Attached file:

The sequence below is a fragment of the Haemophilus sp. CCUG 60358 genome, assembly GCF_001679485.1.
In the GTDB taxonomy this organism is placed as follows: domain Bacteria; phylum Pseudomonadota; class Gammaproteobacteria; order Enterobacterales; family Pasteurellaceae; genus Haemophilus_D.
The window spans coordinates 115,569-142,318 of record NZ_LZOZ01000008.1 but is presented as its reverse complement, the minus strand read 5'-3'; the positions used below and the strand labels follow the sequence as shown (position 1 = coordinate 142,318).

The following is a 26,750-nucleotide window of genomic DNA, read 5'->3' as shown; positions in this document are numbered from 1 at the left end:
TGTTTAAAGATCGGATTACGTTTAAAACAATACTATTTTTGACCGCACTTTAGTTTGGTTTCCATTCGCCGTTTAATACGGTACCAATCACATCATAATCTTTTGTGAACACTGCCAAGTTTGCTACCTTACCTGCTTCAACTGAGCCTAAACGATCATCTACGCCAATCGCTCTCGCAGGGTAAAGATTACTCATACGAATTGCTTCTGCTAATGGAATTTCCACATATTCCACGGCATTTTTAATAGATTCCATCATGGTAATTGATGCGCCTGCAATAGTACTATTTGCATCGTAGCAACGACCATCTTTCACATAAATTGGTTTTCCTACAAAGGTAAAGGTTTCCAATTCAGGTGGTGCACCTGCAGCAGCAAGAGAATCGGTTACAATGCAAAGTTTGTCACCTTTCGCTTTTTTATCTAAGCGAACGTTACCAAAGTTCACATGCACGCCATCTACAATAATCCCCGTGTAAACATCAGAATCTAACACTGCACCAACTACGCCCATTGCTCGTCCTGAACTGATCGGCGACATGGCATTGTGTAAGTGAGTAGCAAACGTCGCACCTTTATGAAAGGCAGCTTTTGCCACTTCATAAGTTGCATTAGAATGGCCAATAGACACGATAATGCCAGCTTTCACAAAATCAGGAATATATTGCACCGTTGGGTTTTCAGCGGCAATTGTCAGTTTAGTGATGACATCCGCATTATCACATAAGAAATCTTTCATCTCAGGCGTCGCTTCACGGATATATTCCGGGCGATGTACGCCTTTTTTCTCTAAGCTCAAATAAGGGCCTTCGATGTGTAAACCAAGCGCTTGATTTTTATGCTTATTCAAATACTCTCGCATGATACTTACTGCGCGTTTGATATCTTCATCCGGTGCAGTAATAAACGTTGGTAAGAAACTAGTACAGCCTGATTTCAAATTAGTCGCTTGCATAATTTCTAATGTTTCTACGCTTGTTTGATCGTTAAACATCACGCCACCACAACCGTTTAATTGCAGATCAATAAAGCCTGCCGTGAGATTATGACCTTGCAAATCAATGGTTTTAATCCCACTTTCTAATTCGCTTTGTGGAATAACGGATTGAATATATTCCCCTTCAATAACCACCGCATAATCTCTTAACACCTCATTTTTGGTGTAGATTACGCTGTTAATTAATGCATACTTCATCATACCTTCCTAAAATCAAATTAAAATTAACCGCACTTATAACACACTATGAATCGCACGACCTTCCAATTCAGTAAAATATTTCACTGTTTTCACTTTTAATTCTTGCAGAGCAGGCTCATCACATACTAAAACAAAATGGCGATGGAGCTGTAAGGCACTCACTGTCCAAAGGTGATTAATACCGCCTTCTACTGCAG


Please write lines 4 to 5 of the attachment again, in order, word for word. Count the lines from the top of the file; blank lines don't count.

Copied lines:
The following is a 26,750-nucleotide window of genomic DNA, read 5'->3' as shown; positions in this document are numbered from 1 at the left end:
TGTTTAAAGATCGGATTACGTTTAAAACAATACTATTTTTGACCGCACTTTAGTTTGGTTTCCATTCGCCGTTTAATACGGTACCAATCACATCATAATCTTTTGTGAACACTGCCAAGTTTGCTACCTTACCTGCTTCAACTGAGCCTAAACGATCATCTACGCCAATCGCTCTCGCAGGGTAAAGATTACTCATACGAATTGCTTCTGCTAATGGAATTTCCACATATTCCACGGCATTTTTAATAGATTCCATCATGGTAATTGATGCGCCTGCAATAGTACTATTTGCATCGTAGCAACGACCATCTTTCACATAAATTGGTTTTCCTACAAAGGTAAAGGTTTCCAATTCAGGTGGTGCACCTGCAGCAGCAAGAGAATCGGTTACAATGCAAAGTTTGTCACCTTTCGCTTTTTTATCTAAGCGAACGTTACCAAAGTTCACATGCACGCCATCTACAATAATCCCCGTGTAAACATCAGAATCTAACACTGCACCAACTACGCCCATTGCTCGTCCTGAACTGATCGGCGACATGGCATTGTGTAAGTGAGTAGCAAACGTCGCACCTTTATGAAAGGCAGCTTTTGCCACTTCATAAGTTGCATTAGAATGGCCAATAGACACGATAATGCCAGCTTTCACAAAATCAGGAATATATTGCACCGTTGGGTTTTCAGCGGCAATTGTCAGTTTAGTGATGACATCCGCATTATCACATAAGAAATCTTTCATCTCAGGCGTCGCTTCACGGATATATTCCGGGCGATGTACGCCTTTTTTCTCTAAGCTCAAATAAGGGCCTTCGATGTGTAAACCAAGCGCTTGATTTTTATGCTTATTCAAATACTCTCGCATGATACTTACTGCGCGTTTGATATCTTCATCCGGTGCAGTAATAAACGTTGGTAAGAAACTAGTACAGCCTGATTTCAAATTAGTCGCTTGCATAATTTCTAATGTTTCTACGCTTGTTTGATCGTTAAACATCACGCCACCACAACCGTTTAATTGCAGATCAATAAAGCCTGCCGTGAGATTATGACCTTGCAAATCAATGGTTTTAATCCCACTTTCTAATTCGCTTTGTGGAATAACGGATTGAATATATTCCCCTTCAATAACCACCGCATAATCTCTTAACACCTCATTTTTGGTGTAGATTACGCTGTTAATTAATGCATACTTCATCATACCTTCCTAAAATCAAATTAAAATTAACCGCACTTATAACACACTATGAATCGCACGACCTTCCAATTCAGTAAAATATTTCACTGTTTTCACTTTTAATTCTTGCAGAGCAGGCTCATCACATACTAAAACAAAATGGCGATGGAGCTGTAAGGCACTCACTGTCCAAAGGTGATTAATACCGCCTTCTACTGCAG